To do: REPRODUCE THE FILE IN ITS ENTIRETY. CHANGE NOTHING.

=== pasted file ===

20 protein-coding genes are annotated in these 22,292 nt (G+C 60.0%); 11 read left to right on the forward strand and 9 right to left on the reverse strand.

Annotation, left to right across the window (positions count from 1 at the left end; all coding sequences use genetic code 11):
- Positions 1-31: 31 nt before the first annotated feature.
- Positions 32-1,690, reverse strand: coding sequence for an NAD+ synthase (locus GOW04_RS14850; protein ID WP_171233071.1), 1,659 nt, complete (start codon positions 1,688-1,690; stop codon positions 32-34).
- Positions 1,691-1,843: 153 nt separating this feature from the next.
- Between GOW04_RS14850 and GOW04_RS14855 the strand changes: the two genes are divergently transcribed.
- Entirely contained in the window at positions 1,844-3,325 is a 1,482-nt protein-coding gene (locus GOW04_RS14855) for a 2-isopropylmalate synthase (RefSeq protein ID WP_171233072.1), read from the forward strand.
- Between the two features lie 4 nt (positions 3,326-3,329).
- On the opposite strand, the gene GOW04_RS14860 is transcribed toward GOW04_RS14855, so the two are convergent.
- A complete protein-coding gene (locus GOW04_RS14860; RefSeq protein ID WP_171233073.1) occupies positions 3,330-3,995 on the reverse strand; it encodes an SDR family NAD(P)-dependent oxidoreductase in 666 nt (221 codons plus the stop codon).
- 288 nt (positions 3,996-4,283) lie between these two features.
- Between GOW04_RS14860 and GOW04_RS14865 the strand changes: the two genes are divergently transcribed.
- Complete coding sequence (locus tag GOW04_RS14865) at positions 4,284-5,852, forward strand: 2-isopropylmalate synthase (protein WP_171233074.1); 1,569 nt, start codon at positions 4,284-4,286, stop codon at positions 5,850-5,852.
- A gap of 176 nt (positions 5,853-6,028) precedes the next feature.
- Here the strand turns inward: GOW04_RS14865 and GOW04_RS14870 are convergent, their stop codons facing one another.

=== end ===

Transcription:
20 protein-coding genes are annotated in these 22,292 nt (G+C 60.0%); 11 read left to right on the forward strand and 9 right to left on the reverse strand.

Annotation, left to right across the window (positions count from 1 at the left end; all coding sequences use genetic code 11):
- Positions 1-31: 31 nt before the first annotated feature.
- Positions 32-1,690, reverse strand: coding sequence for an NAD+ synthase (locus GOW04_RS14850; protein ID WP_171233071.1), 1,659 nt, complete (start codon positions 1,688-1,690; stop codon positions 32-34).
- Positions 1,691-1,843: 153 nt separating this feature from the next.
- Between GOW04_RS14850 and GOW04_RS14855 the strand changes: the two genes are divergently transcribed.
- Entirely contained in the window at positions 1,844-3,325 is a 1,482-nt protein-coding gene (locus GOW04_RS14855) for a 2-isopropylmalate synthase (RefSeq protein ID WP_171233072.1), read from the forward strand.
- Between the two features lie 4 nt (positions 3,326-3,329).
- On the opposite strand, the gene GOW04_RS14860 is transcribed toward GOW04_RS14855, so the two are convergent.
- A complete protein-coding gene (locus GOW04_RS14860; RefSeq protein ID WP_171233073.1) occupies positions 3,330-3,995 on the reverse strand; it encodes an SDR family NAD(P)-dependent oxidoreductase in 666 nt (221 codons plus the stop codon).
- 288 nt (positions 3,996-4,283) lie between these two features.
- Between GOW04_RS14860 and GOW04_RS14865 the strand changes: the two genes are divergently transcribed.
- Complete coding sequence (locus tag GOW04_RS14865) at positions 4,284-5,852, forward strand: 2-isopropylmalate synthase (protein WP_171233074.1); 1,569 nt, start codon at positions 4,284-4,286, stop codon at positions 5,850-5,852.
- A gap of 176 nt (positions 5,853-6,028) precedes the next feature.
- Here the strand turns inward: GOW04_RS14865 and GOW04_RS14870 are convergent, their stop codons facing one another.